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Wednesday 29 November 2023 Dublin: 2°C
Shutterstock/welcomia Atheist Ireland says there is no legal requirement that bibles be there.
losing my religion

Atheist Ireland calls for bibles to be removed from referendum polling stations

The group calls the current system “discriminatory”.

THERE HAS BEEN a call for bibles at polling stations to be removed and voting to be held at non-religious venues.

The Citizens’ Assembly is meeting this weekend to discuss the manner in which referenda are held and Atheist Ireland made the call in a submission in advance of the meeting.

The submission cites research from Stanford University which found that the venue where voters cast their ballot can influence how they vote.

Michael Nugent and Jane Donnelly of Atheist Ireland argue that votes should be cast “in a secular environment”.

“Referendums should take place in a secular environment that is neutral between religious and atheistic beliefs. There should be no symbols or practices in polling stations that endorse either religion or atheism, and all voters should be treated equally,” the submission states.

The submission also takes issue with the presence of Christian bibles at polling stations, stating that it could “influence the outcome of a close referendum”.

This issue was raised on the day of the marriage equality referendum in 2015 when people queried the presence of bibles at polling stations.

At the time, the Referendum Commission attempted to explain the reason for the presence of bibles, tweeting:

Re queries on why bibles are at polling stations. In all elections and referendums they are for people to swear confirmation of identity. The Department of the Environment says bibles are there because they are the most commonly used and are not intended to offend anyone.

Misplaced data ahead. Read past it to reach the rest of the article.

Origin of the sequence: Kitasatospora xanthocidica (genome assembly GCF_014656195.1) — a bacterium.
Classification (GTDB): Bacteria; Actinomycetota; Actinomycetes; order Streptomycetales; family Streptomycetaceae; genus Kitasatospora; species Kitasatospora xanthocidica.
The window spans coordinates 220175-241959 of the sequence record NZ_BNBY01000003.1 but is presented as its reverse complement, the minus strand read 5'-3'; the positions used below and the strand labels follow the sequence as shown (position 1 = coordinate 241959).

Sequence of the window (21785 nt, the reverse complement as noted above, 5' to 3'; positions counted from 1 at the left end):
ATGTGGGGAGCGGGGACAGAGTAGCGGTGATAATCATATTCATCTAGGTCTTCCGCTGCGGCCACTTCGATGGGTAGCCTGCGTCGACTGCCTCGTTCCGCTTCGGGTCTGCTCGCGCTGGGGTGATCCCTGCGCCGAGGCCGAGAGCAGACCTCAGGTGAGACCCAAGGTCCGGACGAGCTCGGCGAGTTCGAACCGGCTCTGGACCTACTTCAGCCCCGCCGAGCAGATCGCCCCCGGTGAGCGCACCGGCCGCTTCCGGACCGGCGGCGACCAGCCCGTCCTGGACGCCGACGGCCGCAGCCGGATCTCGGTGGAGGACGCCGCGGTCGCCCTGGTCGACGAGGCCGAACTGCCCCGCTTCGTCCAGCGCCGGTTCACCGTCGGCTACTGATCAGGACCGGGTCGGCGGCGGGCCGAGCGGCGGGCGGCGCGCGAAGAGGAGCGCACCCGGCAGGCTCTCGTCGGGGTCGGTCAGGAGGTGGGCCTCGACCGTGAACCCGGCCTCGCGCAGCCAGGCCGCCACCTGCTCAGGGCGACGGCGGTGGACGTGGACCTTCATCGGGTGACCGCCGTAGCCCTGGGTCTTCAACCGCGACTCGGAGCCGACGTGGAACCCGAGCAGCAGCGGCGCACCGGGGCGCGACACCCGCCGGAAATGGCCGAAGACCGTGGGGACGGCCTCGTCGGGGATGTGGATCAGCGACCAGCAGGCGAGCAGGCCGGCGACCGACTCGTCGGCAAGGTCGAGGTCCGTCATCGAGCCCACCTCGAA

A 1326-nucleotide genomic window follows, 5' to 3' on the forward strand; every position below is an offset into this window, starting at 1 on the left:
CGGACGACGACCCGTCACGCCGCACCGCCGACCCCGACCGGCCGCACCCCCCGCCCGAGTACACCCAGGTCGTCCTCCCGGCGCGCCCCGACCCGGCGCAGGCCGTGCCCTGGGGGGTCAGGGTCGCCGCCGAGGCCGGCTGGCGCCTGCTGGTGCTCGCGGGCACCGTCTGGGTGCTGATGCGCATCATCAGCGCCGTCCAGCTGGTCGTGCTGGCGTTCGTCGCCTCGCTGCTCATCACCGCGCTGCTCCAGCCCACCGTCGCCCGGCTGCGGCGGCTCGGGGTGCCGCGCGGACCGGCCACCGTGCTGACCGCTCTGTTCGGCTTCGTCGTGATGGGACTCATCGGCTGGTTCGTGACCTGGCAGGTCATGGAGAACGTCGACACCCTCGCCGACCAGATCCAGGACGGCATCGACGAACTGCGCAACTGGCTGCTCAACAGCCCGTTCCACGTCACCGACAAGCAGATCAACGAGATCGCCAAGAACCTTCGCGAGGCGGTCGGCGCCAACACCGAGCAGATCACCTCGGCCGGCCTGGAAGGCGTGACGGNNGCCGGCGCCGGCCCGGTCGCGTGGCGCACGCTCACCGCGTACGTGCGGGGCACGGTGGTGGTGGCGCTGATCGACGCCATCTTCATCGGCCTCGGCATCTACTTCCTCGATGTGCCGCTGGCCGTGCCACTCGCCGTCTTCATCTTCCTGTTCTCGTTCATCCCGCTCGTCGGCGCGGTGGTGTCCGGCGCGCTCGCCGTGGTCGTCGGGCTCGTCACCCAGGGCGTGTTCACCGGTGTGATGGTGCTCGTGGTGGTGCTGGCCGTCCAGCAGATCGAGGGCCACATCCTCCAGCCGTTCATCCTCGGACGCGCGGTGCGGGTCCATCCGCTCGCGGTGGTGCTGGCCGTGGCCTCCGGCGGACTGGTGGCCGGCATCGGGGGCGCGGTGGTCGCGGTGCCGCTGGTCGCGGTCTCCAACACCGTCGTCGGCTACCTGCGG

As Atheist Ireland points out in its submission, however,  while there is an oath for people to swear to affirm their identity, there is no requirement that they swear on a bible.

The law in this area is contained in Section 111 of the Electoral Act 1992 and makes no reference to a bible or any other book.

The oath voters may have to swear is:

I swear by Almighty God (or — do solemnly, sincerely and truly declare and affirm — as the case may be) that I am the same person as the person whose name appears as AB on the register of Dáil electors now in force for the constitutency of….

While there is an option for voters to swear the oath without saying “Almighty God”, Atheist Ireland also wants a single standardised oath that does not require voters to reveal their religious or nonreligious beliefs.

The submission calls the labels the currents system “a religiously discriminatory oath process”.

This weekend’s meeting on the Citizens Assembly will discuss various issues surrounding how referendums are held including how campaigns are regulated.

All of the public sessions of the assembly are streamed on

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